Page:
[MARMAM] Ocean Sciences 2016 session, 'Physical-biological interactions at ocean fronts: from processes to predators'
Kylie Scales - NOAA Affiliate
kylie.scales at noaa.gov
Thu Aug 27 17:00:42 PDT 2015
Are you interested in how marine mammals interact with their oceanic
Does your work investigate (sub-)mesoscale oceanographic influence on
at-sea habitat use?
Does your study species associate with ocean fronts, or are they
ecologically significant features of your study system?
If so, we need you!
We are seeking abstracts for an Ocean Sciences (New Orleans, Feb 2016)
session, 'Physical-biological interactions at ocean fronts: from processes
to predators'. Further details are given below.
We aim to make this an engaging session with an interdisciplinary,
cross-taxon focus and opportunities for discussion with experts from across
the fields of marine ecology, biologging, physical oceanography, remote
sensing and oceanographic modelling.
Abstracts can be submitted at
The submission deadline is 23 September 2015, 23:59EDT.
Ocean fronts are sharp horizontal gradients in physical properties such as
temperature, salinity and density. Fronts manifest throughout the oceans
over a range of spatio-temporal scales, from ephemeral sub-mesoscale
features in shelf seas to persistent basin-scale water mass boundaries in
the open oceans. Under certain conditions, bio-physical coupling along
fronts can lead to enhanced primary productivity and the aggregation of
zooplankton and micronekton. This low trophic level enhancement is known
to attract marine predators including seabirds, cetaceans, turtles,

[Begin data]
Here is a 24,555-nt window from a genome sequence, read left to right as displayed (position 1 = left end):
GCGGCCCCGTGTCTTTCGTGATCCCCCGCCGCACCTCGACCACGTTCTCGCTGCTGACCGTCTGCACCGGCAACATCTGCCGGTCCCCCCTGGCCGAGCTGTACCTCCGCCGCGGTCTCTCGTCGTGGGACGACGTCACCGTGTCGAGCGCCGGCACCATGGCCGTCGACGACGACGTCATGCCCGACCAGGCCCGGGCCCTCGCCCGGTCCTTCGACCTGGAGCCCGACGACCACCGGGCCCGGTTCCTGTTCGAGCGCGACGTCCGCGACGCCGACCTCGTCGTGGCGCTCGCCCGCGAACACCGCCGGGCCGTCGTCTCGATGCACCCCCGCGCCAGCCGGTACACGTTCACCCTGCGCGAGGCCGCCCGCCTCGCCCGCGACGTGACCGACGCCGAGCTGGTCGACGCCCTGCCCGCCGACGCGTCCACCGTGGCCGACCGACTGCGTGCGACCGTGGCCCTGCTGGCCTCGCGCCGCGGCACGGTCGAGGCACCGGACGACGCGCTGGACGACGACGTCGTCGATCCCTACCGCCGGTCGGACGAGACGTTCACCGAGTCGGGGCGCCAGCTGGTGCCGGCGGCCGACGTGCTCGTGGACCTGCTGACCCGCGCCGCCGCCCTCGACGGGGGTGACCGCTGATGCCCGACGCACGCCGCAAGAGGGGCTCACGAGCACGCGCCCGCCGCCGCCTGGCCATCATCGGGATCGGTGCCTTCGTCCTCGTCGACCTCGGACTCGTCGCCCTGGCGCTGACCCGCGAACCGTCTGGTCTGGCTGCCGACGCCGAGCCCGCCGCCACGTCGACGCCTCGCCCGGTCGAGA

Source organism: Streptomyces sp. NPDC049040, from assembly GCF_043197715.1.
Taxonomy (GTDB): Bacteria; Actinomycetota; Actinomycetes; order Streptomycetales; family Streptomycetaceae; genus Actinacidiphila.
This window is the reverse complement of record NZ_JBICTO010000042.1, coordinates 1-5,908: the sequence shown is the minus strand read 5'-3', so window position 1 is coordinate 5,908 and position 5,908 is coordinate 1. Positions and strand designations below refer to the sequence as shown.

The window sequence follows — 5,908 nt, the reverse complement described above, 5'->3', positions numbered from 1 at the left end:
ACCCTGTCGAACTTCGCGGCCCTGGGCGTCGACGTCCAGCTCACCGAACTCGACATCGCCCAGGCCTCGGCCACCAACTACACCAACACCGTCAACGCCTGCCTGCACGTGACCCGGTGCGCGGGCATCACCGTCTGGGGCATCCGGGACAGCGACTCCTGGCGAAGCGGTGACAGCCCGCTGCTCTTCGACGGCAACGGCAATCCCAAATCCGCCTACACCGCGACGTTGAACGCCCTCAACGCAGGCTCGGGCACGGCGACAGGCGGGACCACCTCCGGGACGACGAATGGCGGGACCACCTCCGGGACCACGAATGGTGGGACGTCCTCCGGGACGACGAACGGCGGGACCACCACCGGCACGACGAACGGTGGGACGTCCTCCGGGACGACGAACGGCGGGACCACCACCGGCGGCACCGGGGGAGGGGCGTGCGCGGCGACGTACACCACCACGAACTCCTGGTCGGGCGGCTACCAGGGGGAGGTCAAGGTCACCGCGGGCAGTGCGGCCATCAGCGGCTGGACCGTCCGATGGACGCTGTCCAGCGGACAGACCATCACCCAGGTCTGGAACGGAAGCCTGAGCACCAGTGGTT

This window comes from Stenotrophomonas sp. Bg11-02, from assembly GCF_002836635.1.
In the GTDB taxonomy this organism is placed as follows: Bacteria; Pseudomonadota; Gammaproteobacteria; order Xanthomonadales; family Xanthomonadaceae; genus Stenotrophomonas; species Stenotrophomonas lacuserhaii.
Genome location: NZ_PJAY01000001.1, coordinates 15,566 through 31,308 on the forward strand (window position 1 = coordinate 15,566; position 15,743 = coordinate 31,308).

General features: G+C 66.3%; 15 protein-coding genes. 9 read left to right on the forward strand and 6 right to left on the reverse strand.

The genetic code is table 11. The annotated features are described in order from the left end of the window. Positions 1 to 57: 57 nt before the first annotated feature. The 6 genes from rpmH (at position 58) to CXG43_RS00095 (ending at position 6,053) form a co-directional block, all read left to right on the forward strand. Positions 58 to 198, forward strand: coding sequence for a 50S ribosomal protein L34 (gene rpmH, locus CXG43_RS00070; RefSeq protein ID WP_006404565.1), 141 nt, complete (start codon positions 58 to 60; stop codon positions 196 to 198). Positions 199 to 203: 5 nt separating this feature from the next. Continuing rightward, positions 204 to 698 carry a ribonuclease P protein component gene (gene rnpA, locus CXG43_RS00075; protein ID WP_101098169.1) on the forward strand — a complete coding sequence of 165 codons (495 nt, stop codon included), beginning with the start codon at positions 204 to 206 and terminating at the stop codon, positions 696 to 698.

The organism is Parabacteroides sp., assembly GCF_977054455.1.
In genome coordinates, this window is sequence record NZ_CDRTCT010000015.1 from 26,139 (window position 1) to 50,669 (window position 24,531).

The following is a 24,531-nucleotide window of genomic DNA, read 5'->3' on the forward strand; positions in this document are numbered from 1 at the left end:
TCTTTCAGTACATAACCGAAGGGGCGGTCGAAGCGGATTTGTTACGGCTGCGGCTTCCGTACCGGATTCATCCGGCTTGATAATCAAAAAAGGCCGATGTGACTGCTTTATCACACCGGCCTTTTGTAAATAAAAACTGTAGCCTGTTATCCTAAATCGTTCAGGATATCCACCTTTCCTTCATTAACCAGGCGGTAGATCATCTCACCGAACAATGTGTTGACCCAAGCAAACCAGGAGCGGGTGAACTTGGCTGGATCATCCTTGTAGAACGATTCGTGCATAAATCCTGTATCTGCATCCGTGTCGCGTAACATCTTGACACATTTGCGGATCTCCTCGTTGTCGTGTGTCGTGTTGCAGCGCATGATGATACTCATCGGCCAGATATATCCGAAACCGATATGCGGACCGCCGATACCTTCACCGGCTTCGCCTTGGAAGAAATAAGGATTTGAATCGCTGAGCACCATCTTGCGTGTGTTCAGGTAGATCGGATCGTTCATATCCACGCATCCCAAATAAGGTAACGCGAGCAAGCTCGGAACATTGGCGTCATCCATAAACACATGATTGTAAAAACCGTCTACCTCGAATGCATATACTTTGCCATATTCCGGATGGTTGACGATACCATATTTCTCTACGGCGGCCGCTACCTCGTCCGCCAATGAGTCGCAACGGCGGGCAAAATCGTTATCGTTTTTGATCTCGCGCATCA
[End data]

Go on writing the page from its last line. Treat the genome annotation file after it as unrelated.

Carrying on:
pinnipeds, sharks and tuna to front-associated foraging and migration
habitats. However, key questions remain regarding the mechanisms through
which the physical properties of fronts interact with prey field dynamics
and the foraging ecology of marine predators to influence associations. A
better understanding of the physical-biological interactions that occur at
fronts, and the influence of spatial scale, frontal persistence and wider
regional oceanography is required to ascertain their ecological importance,
and predict future shifts in critical predator habitats. This session
seeks to gather researchers to share new insights into physical-biological
interactions at fronts in pelagic systems. We particularly encourage
inter-disciplinary presentations that integrate model-derived or
remotely-sensed oceanographic data with biological indices to elucidate the
mechanistic links between physical processes, predators and prey.
*Dr. Kylie L. Scales | *Assistant Project Scientist
Environmental Research Division
NOAA Southwest Fisheries Science Center
99 Pacific Street, Suite #255A
Monterey, CA 93940, USA
kylie.scales at noaa.gov | +1 (831) 648-8516
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